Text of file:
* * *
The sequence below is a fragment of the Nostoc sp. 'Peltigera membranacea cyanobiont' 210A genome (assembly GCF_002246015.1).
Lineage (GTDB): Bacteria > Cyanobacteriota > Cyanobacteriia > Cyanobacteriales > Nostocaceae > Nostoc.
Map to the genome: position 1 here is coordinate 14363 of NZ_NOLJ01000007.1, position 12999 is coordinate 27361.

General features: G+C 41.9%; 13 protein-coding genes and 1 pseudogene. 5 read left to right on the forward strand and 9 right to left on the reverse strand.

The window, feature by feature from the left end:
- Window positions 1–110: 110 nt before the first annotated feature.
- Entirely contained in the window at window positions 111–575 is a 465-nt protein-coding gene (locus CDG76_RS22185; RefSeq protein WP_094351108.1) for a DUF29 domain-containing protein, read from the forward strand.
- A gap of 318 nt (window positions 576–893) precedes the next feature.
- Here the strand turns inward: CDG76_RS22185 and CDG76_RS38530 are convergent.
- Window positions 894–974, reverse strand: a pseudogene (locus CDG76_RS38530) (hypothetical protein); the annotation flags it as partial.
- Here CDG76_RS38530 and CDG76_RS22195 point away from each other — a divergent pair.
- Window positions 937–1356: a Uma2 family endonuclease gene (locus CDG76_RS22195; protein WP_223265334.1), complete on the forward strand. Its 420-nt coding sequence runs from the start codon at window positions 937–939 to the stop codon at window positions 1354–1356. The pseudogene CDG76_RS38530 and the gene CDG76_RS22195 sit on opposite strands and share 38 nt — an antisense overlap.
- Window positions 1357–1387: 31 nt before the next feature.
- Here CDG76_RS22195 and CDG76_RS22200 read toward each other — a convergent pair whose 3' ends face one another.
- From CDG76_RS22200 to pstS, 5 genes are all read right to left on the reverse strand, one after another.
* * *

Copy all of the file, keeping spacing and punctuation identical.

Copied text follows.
The sequence below is a fragment of the Nostoc sp. 'Peltigera membranacea cyanobiont' 210A genome (assembly GCF_002246015.1).
Lineage (GTDB): Bacteria > Cyanobacteriota > Cyanobacteriia > Cyanobacteriales > Nostocaceae > Nostoc.
Map to the genome: position 1 here is coordinate 14363 of NZ_NOLJ01000007.1, position 12999 is coordinate 27361.

General features: G+C 41.9%; 13 protein-coding genes and 1 pseudogene. 5 read left to right on the forward strand and 9 right to left on the reverse strand.

The window, feature by feature from the left end:
- Window positions 1–110: 110 nt before the first annotated feature.
- Entirely contained in the window at window positions 111–575 is a 465-nt protein-coding gene (locus CDG76_RS22185; RefSeq protein WP_094351108.1) for a DUF29 domain-containing protein, read from the forward strand.
- A gap of 318 nt (window positions 576–893) precedes the next feature.
- Here the strand turns inward: CDG76_RS22185 and CDG76_RS38530 are convergent.
- Window positions 894–974, reverse strand: a pseudogene (locus CDG76_RS38530) (hypothetical protein); the annotation flags it as partial.
- Here CDG76_RS38530 and CDG76_RS22195 point away from each other — a divergent pair.
- Window positions 937–1356: a Uma2 family endonuclease gene (locus CDG76_RS22195; protein WP_223265334.1), complete on the forward strand. Its 420-nt coding sequence runs from the start codon at window positions 937–939 to the stop codon at window positions 1354–1356. The pseudogene CDG76_RS38530 and the gene CDG76_RS22195 sit on opposite strands and share 38 nt — an antisense overlap.
- Window positions 1357–1387: 31 nt before the next feature.
- Here CDG76_RS22195 and CDG76_RS22200 read toward each other — a convergent pair whose 3' ends face one another.
- From CDG76_RS22200 to pstS, 5 genes are all read right to left on the reverse strand, one after another.